Now 70 and recovering from recent heart issues, Ward used the reading as an opportunity to thank his fans and supporters for the love they’ve shown to him and Black Sabbath over the years.

In return, I love you too very much. There is a connection. When I played drums onstage, you know I poured everything out. I went to my primal scream…the bottom of my very self. I know that you were going to the bottom of your very selves as well. It’s like having sex without the sex! (laughs) That’s the only way I can describe it. But I left it all on the stage…I left everything out there, and I wanted to go out with everything that I am and give it to you. And in return, I feel – a lot of the time – your love, your opinions…Even if you say things that I may not agree with, you know what? It’s okay. I’ll support feelings that you don’t necessarily agree with me on, because that’s who you are. I support you as people. I love you. A lot of us…we’ve all got kids now, we’ve got families, we’ve got wives and husbands. It’s just fantastic what’s going on. I’m glad that I can still be alive to be a part of it. It means so much to me.”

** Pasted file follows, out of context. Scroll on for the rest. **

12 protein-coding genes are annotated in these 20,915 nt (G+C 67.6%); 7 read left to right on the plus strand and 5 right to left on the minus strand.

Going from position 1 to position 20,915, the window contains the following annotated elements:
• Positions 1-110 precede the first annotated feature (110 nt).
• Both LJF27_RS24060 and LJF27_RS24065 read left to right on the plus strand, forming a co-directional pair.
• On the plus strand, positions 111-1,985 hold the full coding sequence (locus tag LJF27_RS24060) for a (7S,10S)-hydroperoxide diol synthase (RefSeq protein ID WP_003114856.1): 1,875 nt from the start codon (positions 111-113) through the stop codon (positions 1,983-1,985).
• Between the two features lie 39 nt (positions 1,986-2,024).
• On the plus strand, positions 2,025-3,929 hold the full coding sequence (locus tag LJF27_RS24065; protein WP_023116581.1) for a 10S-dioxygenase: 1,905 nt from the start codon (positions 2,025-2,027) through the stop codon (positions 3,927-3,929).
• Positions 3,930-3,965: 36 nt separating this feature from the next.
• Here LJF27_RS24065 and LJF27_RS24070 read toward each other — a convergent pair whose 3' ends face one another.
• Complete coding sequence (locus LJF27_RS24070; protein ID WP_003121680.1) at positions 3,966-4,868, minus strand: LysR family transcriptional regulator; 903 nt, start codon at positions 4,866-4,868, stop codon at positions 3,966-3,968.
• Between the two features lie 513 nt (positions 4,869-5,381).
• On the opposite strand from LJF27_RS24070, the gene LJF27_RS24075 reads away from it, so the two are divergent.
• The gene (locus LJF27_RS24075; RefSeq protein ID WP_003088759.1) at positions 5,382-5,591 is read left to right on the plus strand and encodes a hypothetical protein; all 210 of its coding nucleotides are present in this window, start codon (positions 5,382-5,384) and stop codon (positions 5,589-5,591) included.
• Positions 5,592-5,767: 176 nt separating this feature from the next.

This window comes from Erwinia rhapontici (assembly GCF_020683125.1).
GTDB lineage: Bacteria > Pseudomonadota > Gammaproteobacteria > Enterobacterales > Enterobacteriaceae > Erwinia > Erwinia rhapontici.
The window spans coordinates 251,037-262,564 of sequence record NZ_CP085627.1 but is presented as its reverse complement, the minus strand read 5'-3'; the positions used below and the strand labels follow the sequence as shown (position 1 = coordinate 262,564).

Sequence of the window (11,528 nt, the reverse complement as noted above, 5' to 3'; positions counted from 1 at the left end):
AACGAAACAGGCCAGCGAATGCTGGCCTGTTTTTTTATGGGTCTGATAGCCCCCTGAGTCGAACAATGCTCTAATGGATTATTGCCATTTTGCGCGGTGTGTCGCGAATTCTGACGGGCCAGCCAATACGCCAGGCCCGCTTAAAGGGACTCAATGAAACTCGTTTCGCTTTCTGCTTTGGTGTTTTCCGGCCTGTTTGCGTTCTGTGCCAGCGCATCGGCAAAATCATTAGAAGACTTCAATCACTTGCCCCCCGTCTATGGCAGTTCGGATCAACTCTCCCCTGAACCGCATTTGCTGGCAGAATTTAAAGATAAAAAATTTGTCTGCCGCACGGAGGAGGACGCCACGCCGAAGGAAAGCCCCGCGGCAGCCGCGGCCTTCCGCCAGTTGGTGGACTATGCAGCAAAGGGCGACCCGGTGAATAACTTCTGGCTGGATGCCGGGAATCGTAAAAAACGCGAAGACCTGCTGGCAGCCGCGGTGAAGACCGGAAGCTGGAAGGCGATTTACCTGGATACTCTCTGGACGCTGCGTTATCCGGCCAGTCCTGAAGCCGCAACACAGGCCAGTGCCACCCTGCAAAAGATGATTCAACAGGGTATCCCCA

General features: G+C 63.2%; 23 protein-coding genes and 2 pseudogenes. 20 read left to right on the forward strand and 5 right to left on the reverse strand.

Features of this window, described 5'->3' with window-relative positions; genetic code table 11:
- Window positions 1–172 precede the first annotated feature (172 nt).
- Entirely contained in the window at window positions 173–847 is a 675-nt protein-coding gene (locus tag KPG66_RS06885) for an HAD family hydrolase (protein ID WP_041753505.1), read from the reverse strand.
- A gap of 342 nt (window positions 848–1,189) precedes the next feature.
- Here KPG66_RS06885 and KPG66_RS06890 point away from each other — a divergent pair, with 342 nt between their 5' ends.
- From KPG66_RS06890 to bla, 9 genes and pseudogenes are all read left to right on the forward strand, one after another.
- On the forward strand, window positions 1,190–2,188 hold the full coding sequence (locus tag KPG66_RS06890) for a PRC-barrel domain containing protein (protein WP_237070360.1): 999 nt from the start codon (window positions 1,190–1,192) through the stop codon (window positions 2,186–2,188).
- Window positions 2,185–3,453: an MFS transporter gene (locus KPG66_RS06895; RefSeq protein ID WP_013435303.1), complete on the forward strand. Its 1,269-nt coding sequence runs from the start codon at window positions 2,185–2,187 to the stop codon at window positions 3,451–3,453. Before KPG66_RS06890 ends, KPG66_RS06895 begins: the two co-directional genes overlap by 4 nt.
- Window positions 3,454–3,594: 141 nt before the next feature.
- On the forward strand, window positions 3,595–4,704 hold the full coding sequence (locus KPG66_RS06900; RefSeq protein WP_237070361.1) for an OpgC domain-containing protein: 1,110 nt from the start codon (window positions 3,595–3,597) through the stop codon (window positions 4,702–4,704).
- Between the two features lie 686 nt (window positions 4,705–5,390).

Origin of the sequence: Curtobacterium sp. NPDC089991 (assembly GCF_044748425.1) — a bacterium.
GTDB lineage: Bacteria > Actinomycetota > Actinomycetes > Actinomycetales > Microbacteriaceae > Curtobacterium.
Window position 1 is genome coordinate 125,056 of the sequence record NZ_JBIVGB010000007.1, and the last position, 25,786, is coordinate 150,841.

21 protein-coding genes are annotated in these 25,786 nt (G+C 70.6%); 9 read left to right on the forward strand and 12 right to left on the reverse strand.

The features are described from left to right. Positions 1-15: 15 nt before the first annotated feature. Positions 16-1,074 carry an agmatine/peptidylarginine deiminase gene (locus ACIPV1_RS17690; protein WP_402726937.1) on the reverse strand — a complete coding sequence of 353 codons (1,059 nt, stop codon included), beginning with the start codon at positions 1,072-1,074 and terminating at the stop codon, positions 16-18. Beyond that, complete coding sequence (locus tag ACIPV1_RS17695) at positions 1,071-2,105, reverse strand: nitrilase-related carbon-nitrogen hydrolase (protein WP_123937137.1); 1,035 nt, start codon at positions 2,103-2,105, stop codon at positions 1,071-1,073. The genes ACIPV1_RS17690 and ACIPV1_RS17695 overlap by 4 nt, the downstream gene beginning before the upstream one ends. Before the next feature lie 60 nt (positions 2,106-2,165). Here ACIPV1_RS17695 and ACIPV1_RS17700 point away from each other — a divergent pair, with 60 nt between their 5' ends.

On a personal note, it was an absolute joy to catch up with Bill in person after the reading for the first time in four years. He remains my favorite drummer, an insightful and engaging interviewee and an ongoing source of inspiration and encouragement. My thanks to Bill’s amazing team – as well as to Cory, Ravi and the rest of SceneFour, who are among the most creative and music-loving people I know – for their hospitality and work in making the Absence of Corners event such an extraordinary experience for all.

Left to right: Joel Gausten, John Collinson (Santa Sabbath) and Bill Ward (Photo by Walter Earl)

Bill Ward Article Archive

Official Bill Ward Website